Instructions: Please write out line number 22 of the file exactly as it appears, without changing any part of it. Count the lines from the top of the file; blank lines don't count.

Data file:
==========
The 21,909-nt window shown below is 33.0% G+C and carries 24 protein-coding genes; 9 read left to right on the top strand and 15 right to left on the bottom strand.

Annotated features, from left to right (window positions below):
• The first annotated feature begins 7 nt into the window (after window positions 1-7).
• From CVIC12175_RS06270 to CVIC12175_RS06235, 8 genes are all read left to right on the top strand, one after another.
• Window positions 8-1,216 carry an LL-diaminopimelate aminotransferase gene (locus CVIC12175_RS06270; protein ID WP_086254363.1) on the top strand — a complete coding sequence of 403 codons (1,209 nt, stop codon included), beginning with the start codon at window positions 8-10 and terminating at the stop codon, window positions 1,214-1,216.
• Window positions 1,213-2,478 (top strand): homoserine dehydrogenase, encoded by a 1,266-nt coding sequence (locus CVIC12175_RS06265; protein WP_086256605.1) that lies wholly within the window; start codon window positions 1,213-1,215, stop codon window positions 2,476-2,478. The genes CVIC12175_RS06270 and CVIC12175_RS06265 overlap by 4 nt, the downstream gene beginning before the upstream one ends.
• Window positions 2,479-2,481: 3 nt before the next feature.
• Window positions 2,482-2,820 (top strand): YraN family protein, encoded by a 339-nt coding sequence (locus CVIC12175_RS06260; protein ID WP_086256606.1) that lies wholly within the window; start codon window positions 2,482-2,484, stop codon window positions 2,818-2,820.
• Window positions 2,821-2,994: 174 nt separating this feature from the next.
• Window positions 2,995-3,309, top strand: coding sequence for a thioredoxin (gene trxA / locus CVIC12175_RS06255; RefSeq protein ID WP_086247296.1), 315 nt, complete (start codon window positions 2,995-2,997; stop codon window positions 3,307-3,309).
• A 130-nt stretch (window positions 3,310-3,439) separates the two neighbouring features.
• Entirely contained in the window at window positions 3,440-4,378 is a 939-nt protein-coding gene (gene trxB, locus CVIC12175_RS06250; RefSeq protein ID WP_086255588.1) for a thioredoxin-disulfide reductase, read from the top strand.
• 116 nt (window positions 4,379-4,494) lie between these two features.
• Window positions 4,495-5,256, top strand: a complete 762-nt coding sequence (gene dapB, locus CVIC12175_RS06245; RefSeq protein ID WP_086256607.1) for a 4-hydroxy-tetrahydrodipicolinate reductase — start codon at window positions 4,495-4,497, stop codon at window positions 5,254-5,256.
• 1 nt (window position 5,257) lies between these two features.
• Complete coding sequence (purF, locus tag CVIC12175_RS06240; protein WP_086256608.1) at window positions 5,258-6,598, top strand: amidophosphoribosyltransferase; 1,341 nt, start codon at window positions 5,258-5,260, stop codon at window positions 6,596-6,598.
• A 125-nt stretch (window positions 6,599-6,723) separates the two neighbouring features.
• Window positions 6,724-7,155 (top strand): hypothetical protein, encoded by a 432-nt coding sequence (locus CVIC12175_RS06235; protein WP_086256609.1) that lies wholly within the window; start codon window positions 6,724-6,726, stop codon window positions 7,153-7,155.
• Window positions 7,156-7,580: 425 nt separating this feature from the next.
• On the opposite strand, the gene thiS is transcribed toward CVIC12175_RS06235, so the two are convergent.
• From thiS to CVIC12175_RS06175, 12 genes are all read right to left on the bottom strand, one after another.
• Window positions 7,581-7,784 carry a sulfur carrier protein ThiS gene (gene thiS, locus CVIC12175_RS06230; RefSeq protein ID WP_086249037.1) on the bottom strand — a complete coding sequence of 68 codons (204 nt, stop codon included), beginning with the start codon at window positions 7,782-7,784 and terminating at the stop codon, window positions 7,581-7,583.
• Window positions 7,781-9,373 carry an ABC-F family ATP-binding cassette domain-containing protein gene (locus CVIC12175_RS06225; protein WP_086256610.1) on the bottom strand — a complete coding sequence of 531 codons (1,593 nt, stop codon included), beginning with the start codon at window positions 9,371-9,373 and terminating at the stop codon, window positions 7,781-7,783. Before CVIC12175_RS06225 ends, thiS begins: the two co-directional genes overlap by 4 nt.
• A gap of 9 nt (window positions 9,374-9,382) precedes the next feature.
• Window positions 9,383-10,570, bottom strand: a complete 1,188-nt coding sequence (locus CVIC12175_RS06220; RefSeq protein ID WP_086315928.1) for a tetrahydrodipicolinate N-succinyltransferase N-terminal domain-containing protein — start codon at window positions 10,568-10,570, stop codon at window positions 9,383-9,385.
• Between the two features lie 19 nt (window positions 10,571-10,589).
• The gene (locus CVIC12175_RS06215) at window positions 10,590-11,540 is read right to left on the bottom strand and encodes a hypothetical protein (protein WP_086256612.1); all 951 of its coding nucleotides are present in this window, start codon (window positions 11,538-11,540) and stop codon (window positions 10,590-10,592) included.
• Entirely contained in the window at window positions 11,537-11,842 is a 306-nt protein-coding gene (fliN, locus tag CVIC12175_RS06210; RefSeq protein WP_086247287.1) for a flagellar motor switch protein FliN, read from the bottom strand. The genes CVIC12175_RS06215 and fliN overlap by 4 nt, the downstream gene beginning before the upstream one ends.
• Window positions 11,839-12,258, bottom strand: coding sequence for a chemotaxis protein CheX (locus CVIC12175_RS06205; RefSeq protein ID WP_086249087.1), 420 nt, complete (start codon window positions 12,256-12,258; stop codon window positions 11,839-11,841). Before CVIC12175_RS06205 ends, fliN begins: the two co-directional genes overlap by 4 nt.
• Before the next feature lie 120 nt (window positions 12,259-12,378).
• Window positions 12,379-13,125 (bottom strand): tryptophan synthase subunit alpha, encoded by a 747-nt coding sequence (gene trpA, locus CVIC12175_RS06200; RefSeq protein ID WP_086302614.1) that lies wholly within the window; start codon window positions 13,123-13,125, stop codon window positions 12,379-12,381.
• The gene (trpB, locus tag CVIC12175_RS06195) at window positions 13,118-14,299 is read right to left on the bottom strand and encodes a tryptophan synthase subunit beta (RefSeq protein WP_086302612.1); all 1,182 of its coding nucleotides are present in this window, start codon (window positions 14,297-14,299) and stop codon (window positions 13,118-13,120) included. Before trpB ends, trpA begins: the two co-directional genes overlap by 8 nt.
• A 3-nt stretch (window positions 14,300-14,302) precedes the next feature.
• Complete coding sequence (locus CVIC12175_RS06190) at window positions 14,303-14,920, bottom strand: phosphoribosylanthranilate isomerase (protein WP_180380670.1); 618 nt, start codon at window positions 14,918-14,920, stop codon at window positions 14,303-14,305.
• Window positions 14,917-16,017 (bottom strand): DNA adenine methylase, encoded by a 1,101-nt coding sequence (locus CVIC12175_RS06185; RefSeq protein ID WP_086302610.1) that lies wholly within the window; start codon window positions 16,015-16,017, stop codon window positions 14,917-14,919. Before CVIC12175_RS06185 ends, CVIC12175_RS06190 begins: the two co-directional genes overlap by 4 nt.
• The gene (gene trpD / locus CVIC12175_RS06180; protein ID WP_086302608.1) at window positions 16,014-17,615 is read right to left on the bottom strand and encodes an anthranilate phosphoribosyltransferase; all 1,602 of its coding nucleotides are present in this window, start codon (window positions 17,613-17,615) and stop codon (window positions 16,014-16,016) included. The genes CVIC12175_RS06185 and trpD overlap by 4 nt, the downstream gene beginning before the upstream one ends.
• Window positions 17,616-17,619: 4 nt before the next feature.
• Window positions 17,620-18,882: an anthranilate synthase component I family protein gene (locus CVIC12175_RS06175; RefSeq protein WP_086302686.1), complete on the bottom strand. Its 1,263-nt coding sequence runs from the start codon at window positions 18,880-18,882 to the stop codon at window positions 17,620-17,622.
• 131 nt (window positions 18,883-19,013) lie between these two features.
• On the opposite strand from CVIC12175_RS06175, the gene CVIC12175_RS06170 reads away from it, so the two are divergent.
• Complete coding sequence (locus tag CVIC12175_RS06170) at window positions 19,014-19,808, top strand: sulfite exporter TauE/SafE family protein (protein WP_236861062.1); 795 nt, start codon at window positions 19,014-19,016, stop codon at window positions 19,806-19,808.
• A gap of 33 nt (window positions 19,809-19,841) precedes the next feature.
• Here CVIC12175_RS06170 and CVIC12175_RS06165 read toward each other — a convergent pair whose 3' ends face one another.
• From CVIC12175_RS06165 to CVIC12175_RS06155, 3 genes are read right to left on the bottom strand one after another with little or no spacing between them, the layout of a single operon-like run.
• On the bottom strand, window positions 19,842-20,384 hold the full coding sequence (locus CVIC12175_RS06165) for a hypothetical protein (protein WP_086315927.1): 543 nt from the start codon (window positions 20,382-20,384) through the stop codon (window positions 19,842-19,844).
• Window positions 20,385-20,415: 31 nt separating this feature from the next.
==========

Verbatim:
• Window positions 7,581-7,784 carry a sulfur carrier protein ThiS gene (gene thiS, locus CVIC12175_RS06230; RefSeq protein ID WP_086249037.1) on the bottom strand — a complete coding sequence of 68 codons (204 nt, stop codon included), beginning with the start codon at window positions 7,782-7,784 and terminating at the stop codon, window positions 7,581-7,583.